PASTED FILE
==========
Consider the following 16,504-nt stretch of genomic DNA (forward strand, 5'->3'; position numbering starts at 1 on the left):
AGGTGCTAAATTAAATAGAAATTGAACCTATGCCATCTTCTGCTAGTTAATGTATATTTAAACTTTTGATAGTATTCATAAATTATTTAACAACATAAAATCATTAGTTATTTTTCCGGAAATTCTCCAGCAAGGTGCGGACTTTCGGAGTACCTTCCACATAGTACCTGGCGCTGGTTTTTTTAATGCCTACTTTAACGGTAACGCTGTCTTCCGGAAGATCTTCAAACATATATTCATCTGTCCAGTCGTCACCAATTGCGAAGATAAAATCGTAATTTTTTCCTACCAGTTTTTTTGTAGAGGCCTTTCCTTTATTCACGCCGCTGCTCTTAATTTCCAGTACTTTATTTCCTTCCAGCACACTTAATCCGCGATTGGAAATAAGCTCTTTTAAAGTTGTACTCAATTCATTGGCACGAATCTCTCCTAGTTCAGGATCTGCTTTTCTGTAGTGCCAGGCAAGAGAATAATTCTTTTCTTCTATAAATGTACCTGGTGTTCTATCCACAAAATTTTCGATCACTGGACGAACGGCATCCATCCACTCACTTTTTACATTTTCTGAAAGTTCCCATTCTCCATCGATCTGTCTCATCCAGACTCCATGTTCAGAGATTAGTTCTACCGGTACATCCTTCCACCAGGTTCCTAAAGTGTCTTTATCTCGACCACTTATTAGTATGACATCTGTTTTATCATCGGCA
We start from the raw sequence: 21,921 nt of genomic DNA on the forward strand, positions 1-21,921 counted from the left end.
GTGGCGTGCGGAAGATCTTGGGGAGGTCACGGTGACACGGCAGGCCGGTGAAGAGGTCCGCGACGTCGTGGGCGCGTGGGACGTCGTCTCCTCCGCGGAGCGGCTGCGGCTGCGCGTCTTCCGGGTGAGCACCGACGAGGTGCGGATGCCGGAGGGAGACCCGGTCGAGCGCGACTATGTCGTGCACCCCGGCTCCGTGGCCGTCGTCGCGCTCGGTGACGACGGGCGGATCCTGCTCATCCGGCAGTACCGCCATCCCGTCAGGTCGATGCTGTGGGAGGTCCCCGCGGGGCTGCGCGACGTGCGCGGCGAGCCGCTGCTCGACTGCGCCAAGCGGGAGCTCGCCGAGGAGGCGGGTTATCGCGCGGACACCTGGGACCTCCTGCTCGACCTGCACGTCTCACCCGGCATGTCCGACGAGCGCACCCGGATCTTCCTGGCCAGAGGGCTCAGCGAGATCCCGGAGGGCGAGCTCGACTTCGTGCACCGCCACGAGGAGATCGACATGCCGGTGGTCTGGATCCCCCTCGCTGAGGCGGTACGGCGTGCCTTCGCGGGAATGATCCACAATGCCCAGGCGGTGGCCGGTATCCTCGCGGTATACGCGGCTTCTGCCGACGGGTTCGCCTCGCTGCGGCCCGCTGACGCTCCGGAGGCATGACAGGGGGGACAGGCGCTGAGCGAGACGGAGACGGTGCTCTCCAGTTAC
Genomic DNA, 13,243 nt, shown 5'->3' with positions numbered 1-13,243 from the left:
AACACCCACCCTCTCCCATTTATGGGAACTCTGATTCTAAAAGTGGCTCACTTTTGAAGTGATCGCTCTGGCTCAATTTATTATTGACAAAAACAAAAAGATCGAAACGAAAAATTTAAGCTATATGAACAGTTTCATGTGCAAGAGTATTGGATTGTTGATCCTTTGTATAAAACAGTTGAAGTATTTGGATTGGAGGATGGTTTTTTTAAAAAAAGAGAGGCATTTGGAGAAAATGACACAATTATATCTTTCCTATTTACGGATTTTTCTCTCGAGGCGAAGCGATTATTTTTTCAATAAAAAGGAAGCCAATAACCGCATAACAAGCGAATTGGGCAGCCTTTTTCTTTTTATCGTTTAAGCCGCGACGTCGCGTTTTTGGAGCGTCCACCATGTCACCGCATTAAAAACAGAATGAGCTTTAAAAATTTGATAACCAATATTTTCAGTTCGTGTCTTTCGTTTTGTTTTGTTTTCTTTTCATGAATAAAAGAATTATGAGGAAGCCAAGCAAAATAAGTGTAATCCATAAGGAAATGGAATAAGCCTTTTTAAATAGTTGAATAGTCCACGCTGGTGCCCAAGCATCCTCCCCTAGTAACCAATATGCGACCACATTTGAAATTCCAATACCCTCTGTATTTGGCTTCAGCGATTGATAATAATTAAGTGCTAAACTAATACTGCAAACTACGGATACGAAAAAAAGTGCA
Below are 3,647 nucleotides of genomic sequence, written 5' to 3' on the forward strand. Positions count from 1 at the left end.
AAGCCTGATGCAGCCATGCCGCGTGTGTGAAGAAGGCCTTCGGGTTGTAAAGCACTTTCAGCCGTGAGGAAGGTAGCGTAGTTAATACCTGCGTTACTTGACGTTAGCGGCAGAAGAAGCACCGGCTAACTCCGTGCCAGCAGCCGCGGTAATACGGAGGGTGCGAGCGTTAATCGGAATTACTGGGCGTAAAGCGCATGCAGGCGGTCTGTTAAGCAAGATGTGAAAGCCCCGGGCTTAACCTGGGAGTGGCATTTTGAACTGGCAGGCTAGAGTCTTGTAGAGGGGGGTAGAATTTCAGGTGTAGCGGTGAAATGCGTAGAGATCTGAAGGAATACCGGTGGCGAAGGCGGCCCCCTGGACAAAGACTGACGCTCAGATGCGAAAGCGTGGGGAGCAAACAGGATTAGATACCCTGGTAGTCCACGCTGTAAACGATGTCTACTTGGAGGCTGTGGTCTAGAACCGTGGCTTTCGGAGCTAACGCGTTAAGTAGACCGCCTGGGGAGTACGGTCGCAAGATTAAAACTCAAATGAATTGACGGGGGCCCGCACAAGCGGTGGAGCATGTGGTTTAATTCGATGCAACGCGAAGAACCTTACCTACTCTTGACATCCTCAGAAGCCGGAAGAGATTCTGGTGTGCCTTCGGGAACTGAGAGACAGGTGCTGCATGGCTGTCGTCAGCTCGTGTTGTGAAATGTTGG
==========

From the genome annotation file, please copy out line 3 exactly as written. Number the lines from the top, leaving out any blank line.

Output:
We start from the raw sequence: 21,921 nt of genomic DNA on the forward strand, positions 1-21,921 counted from the left end.